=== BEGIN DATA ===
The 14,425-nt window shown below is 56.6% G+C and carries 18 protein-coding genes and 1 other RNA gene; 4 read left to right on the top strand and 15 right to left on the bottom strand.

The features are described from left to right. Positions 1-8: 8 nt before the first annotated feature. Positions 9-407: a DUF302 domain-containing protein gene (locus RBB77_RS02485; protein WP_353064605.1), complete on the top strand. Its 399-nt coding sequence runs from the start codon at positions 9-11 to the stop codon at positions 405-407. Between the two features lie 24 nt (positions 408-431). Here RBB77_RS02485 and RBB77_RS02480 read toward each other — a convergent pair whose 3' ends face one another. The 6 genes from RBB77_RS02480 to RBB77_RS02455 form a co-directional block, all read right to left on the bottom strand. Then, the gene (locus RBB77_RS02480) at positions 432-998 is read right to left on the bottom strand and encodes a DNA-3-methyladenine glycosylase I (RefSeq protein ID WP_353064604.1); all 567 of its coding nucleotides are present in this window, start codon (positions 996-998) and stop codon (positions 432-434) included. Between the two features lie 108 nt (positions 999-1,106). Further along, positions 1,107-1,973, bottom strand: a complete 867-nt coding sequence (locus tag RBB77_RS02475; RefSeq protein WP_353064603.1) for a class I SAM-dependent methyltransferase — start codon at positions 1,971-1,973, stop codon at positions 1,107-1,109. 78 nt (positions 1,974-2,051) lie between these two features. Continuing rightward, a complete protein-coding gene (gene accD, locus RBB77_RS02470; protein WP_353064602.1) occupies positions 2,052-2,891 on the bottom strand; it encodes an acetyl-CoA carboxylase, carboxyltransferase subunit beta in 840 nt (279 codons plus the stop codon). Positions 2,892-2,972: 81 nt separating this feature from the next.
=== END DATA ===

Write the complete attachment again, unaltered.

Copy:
The 14,425-nt window shown below is 56.6% G+C and carries 18 protein-coding genes and 1 other RNA gene; 4 read left to right on the top strand and 15 right to left on the bottom strand.

The features are described from left to right. Positions 1-8: 8 nt before the first annotated feature. Positions 9-407: a DUF302 domain-containing protein gene (locus RBB77_RS02485; protein WP_353064605.1), complete on the top strand. Its 399-nt coding sequence runs from the start codon at positions 9-11 to the stop codon at positions 405-407. Between the two features lie 24 nt (positions 408-431). Here RBB77_RS02485 and RBB77_RS02480 read toward each other — a convergent pair whose 3' ends face one another. The 6 genes from RBB77_RS02480 to RBB77_RS02455 form a co-directional block, all read right to left on the bottom strand. Then, the gene (locus RBB77_RS02480) at positions 432-998 is read right to left on the bottom strand and encodes a DNA-3-methyladenine glycosylase I (RefSeq protein ID WP_353064604.1); all 567 of its coding nucleotides are present in this window, start codon (positions 996-998) and stop codon (positions 432-434) included. Between the two features lie 108 nt (positions 999-1,106). Further along, positions 1,107-1,973, bottom strand: a complete 867-nt coding sequence (locus tag RBB77_RS02475; RefSeq protein WP_353064603.1) for a class I SAM-dependent methyltransferase — start codon at positions 1,971-1,973, stop codon at positions 1,107-1,109. 78 nt (positions 1,974-2,051) lie between these two features. Continuing rightward, a complete protein-coding gene (gene accD, locus RBB77_RS02470; protein WP_353064602.1) occupies positions 2,052-2,891 on the bottom strand; it encodes an acetyl-CoA carboxylase, carboxyltransferase subunit beta in 840 nt (279 codons plus the stop codon). Positions 2,892-2,972: 81 nt separating this feature from the next.